Thus, another focus of the group is MRI imaging and image analysis. Although MRI scans are now an integral part of MS diagnosis, the potential of this technology has not yet been fully exploited. Areas of activity of the Clinical Neuroimmunology group include the improvement of so-called conventional MRI techniques, the development of automated algorithms for image analysis and testing, and the establishment of new technologies such as ultra-high field MRI or other methods for detecting neurodegeneration.
A further focus alongside MRI imaging is OCT imaging. Since the retina evolutionarily belongs to the central nervous system, in many diseases of the central nervous system such as MS or NMO, characteristic changes in the retina structure occur which can be detected by OCT and observed in the disease course. An OCT examination is not burdensome for the patient, is doable within a few minutes, is especially suitable for the assessment of neurodegenerative processes, and provides an ideal complement to MRI imaging. In addition to applying the OCT technology, the Clinical Neuroimmunology team is involved in the standardized automated evaluation of OCT data according to established quality criteria, and provides a central evaluation service, e.g., in the context of studies. For more information about the OCT and the Berlin OCT Reading Center, see: http://www.neurodial.de
The Clinical Neuroimmunology group is also active in the field of automated, objective assessment of movement disorders, such as may occur in MS. By using commercially available motion capture devices in combination with appropriate evaluation algorithms, problems such as, for example, gait disturbances can be recorded in detail in MS patients, evaluated, and monitored over time.
Group leader
Prof. Dr. Friedemann Paul
Friedemann Paul has headed the Clinical Neuroimmunology group at the NeuroCure Clinical Research Center at the Charité since 2008. He studied medicine in Berlin and in 2003 specialised in neurology. Friedemann Paul has been a senior physician at the Charité since 2004, and directed the College Outpatient Clinic for Neuroimmunology at the Berlin Buch site since 2010. As group leader of Clinical Neuroimmunology, he works closely with basic scientists, neurologists and neuro-imaging researchers in conducting clinical studies to improve diagnosis of neuroimmunological diseases such as multiple sclerosis and neuromyelitis optica, and investigate new therapeutic strategies for these diseases.
Cooperation
  • Clinic for Neurology, Charité - Universitätsmedizin Berlin (Prof. Dr. M. Endres, Prof. Dr. L. Harms, Prof. Dr. H. Audebert, PD Dr. K. Ruprecht, PD Dr. H. Prüss, PD Dr. C. Finke)
  • Experimental and Clinical Research Center Berlin, Charité - Universitätsmedizin Berlin und Max Delbrück Center for Molecular Medicine (Prof. Dr. T. Niendorf, Dr. C. Infante)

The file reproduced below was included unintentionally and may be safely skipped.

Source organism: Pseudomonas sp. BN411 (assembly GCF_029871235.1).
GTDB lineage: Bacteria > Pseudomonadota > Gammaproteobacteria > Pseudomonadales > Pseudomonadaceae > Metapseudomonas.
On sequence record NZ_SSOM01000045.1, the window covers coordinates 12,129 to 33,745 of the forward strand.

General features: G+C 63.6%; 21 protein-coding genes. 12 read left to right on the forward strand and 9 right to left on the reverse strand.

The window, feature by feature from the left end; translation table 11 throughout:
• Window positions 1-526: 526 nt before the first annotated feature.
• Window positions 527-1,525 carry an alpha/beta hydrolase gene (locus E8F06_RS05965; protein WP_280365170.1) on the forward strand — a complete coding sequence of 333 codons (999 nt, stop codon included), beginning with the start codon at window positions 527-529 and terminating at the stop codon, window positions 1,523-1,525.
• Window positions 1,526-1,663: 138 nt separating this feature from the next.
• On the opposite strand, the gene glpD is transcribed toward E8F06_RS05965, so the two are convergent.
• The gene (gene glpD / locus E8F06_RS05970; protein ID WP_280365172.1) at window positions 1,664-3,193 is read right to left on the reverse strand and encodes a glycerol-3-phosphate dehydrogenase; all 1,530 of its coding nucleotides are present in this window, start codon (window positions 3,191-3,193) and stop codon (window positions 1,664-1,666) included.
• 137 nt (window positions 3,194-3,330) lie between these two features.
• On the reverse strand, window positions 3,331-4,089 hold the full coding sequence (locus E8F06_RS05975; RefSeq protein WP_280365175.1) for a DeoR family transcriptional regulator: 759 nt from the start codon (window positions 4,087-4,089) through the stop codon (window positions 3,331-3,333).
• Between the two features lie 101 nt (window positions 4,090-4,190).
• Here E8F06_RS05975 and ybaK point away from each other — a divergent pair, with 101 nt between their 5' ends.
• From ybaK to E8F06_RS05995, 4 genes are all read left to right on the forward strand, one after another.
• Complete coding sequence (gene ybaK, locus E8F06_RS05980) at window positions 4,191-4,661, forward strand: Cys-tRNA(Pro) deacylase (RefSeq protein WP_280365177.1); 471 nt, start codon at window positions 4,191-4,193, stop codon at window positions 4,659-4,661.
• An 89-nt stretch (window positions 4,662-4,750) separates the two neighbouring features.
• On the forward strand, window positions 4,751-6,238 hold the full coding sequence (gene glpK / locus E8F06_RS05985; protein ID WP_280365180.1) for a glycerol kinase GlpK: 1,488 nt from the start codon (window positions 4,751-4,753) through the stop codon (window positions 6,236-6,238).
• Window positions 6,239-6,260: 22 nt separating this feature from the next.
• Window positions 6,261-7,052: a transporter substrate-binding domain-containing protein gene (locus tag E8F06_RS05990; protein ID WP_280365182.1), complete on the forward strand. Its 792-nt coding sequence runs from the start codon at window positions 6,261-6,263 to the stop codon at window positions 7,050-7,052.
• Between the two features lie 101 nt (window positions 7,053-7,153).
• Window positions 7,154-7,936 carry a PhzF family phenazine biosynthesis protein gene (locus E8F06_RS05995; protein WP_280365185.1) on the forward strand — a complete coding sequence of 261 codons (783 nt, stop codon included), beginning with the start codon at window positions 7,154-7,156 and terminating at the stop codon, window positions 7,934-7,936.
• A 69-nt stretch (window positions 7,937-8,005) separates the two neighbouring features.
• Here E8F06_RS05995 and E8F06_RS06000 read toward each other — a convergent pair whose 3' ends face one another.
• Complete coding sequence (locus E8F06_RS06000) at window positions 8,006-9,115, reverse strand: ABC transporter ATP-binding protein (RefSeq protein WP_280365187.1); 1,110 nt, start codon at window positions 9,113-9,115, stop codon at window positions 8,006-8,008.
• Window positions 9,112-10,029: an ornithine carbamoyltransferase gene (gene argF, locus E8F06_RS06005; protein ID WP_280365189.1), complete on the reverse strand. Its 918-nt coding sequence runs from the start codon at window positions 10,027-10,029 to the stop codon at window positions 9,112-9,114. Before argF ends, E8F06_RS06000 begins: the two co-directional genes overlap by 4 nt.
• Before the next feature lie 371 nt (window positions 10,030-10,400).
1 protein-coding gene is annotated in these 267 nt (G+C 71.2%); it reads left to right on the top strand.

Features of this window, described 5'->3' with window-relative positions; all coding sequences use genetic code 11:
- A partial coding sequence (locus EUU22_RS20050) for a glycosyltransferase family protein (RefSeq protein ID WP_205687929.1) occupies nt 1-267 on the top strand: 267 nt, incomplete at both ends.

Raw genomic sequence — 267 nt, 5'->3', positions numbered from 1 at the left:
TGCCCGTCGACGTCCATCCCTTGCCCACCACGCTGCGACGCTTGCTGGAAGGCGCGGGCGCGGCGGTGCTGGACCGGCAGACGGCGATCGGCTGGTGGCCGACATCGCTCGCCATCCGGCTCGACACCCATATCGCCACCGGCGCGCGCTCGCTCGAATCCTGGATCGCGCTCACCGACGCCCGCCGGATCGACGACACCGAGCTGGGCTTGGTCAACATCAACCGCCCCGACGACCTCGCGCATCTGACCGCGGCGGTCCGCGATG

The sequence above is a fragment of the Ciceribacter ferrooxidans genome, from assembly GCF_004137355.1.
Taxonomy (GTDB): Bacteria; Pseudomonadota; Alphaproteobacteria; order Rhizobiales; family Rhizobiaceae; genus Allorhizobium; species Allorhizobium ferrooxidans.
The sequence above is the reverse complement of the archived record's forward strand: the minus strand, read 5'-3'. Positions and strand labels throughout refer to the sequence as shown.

• Bernstein Center for Computational Neuroscience, Berlin (Prof. Dr. J. Haynes)
  • Clinic and Polyclinic for Neurology, University Hospital Muenster (PD Dr. Th. Duning, Dr. I. Kleffner, Prof. Dr. H. Wiendl))
  • Clinic and Polyclinic for Neurology, University Medical Center Hamburg-Eppendorf (Prof. Dr. C. Heesen)
  • Clinic for Neurology, Heinrich Heine University Düsseldorf (Prof. Dr. O. Aktas, PD Dr. P. Albrecht, Dr. M. Ringelstein, Prof. Dr. H.-P. Hartung)
  • Clinic for Neurology, Ruprecht-Karls University, Heidelberg (Dr. S. Jarius, Prof. Dr. B. Wildemann)
  • Clinic and Polyclinic for Neurology of the University of Ulm (Prof. Dr. H. Tumani, Prof. Dr. v. Arnim)
  • Department of Neurology with focus on neurovascular diseases, Hertie Institute for Clinical Brain Research, University Hospital of the Eberhard-Karls University Tübingen (Prof. U. Ziemann)
  • Clinic and Polyclinic for Neurology, University Hospital Carl Gustav Carus Dresden (PD Dr. T. Ziemssen)
  • Department of Neuropathology, University Medical Center Göttingen (Prof. Dr. W. Brück)
  • Clinic for Neurology, University Hospital Zurich (Dr. S. Schippling)
  • Beuth University of Applied Sciences Berlin (Prof. Dr. H. Dietze)
  • Neurology Department, Mayo Clinic, USA (Prof. B. Weinshenker)
  • Department of Neurosciences, Institut d’Investigacions Biomèdiques August Pi I Sunyer (IDIBAPS), Barcelona Spain (Prof. Dr. P. Villoslada)
  • Department of Neurobiology, Weizman Institute of Science, Rehovot, Israel (Prof. Dr. A. Zangen)
  • Technion, Israel Institute of Technology, Haifa, Israel (Prof. Y. Moudim, Dr. S. Mandel)
  • Motognosis GmbH Berlin (A. Brandt)
  • Heidelberg Engineering GmbH, Heidelberg
  • Brainsway, Jerusalem, Israel
  • Hadassah Medical Center, Hebrew University, Jerusalem, Israel (Prof. T. Ben-Hur, Dr. N. Levin, Dr. N. Raz, Dr. S. Arzi)